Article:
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  • richardmitnick 7:20 am on August 10, 2013 Permalink | Reply
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    From CERN: “The amazing world of smashed protons and lead ions” 

    CERN New Masthead

    In the CERN Bulletin
    Issue No. 33-35/2013 – Monday 12 August 2013
    Antonella Del Rosso

    alice

    “When a single proton (p) is smashed against a lead ion (Pb), unexpected events may occur: in the most violent p-Pb collisions, correlations of particles exhibit similar features as in lead-lead collisions where quark-gluon plasma is formed. This and other amazing results were presented by the ALICE experiment at the SQM2013 conference held in Birmingham from 21 to 27 July.

    event
    Event display from the proton-lead run, in January 2013. This event was generated by the High Level Trigger (HLT) of the ALICE experiment.

    Jet quenching is one of the most powerful signatures of quark-gluon plasma (QGP) formed in high-energy lead-lead collisions. QGP is expected to exist only in specific conditions involving extremely hot temperatures and a very high particle concentration. These conditions are not expected to apply in the case of less ‘dense’ particle collisions such as proton-lead collisions. ‘When we observe the results of these collisions in ALICE, we do not see a strong particle-jet suppression; however, when studying the most violent p-Pb collisions we observe signatures in particle production characteristic of a hydrodynamic nature,’ explains Mateusz Ploskon from the ALICE collaboration. ‘Indeed, some of the properties of the correlations of particles produced in proton-lead collisions resemble those associated with the formation of QGP in lead-lead collisions.’

    More data is needed to resolve the conundrum but in the meantime the physics community is excited as the phenomena observed in proton-lead collisions could have strong implications for our understanding of the QCD – the theory that describes the interactions of strongly interacting subatomic particles. ‘The p-lead data already provide an extremely useful baseline for the collisions of heavy ions; however, we need more time and more data to understand the intriguing observations from proton-lead collisions – it remains to be seen whether we learn something new about hadronic and nuclear collisions at high energies, and whether these observations have any unexpected implications for our understanding of QGP based on lead-lead collisions,’ says Mateusz.”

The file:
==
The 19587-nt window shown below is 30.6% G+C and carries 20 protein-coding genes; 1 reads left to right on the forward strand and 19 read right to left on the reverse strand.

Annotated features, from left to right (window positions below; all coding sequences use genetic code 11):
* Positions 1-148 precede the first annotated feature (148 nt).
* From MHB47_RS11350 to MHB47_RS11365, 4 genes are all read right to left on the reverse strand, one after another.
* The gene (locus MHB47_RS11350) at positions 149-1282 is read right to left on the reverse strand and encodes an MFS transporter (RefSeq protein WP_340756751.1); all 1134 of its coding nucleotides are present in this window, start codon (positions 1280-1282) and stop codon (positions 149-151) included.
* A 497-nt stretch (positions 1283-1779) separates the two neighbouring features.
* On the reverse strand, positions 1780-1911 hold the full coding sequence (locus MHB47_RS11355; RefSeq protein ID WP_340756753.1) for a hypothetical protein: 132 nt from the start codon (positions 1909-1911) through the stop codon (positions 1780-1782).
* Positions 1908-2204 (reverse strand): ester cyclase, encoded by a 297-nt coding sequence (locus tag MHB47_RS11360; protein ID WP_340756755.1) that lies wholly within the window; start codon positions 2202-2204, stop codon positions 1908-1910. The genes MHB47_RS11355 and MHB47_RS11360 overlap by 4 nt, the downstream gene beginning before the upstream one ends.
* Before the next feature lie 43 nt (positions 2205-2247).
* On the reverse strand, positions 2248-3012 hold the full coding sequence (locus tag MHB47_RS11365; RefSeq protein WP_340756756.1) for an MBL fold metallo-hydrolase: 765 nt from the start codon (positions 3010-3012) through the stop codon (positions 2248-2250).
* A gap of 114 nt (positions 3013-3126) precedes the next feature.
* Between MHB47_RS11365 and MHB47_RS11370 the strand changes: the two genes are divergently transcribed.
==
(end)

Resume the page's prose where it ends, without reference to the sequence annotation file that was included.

See the full article here.

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  • richardmitnick 10:29 am on July 31, 2013 Permalink | Reply
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    From CERN: “ALICE through a gamma-ray looking glass” 

    CERN New Masthead

    31 July 2013
    Christine Sutton

    “The ALICE experiment at CERN specializes in heavy-ion collisions at the LHC, which can produce thousands of particles. In analysing this maelstrom, the researchers need to know exactly how material is distributed in the detector – and it turns out that the LHC’s simpler proton–proton collisions can help.

    layers
    A gamma-ray view of the layers of the ALICE detector. (Image: ALICE)

    Gamma-rays produced in the proton–proton collisions, mainly from the decays of neutral pions, convert into pairs of electrons and positrons as they fly through matter in the detector. The origin of these pairs can be accurately detected, providing a precise 3D image that includes even the inaccessible innermost parts of the experiment. The process is almost exactly the same as in 1895 when Wilhelm Röntgen produced an X-ray image of his wife’s hand – the inner parts of the body could be seen for the first time without surgery. The main difference lies in the energy of the radiation – ten times greater for the gamma rays in ALICE than for Röntgen’s X-rays. Importantly for the ALICE experiment, it allows the team to check crucial simulations.”

    See the full article here.

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  • richardmitnick 2:04 pm on March 21, 2013 Permalink | Reply
    Tags: ALICE, , , , , , ,   

    From ALICE at CERN: “ALICE 20th Anniversary” 

    CERN New Masthead

    THERE IS A TON OF UNEXPLAINED JARGON IN THIS ARTICLE. IT IS REALLY WRITTEN EXPECTING SPECIALISTS TO BE THE READERS. BUT I OFFER IT FOR ANYONE WHO MIGHT KNOW WHAT IS GOING ON OR WHO MIGHT WISH A STARTING POINT TO DIG IN AND FIND OUT.

    21 March 2013
    Panos Charitos

    20 years ago ALICE started its amazing adventure in the wonderland of strong interactions and the study of extraordinary forms of matter like the Quark Gluon Plasma.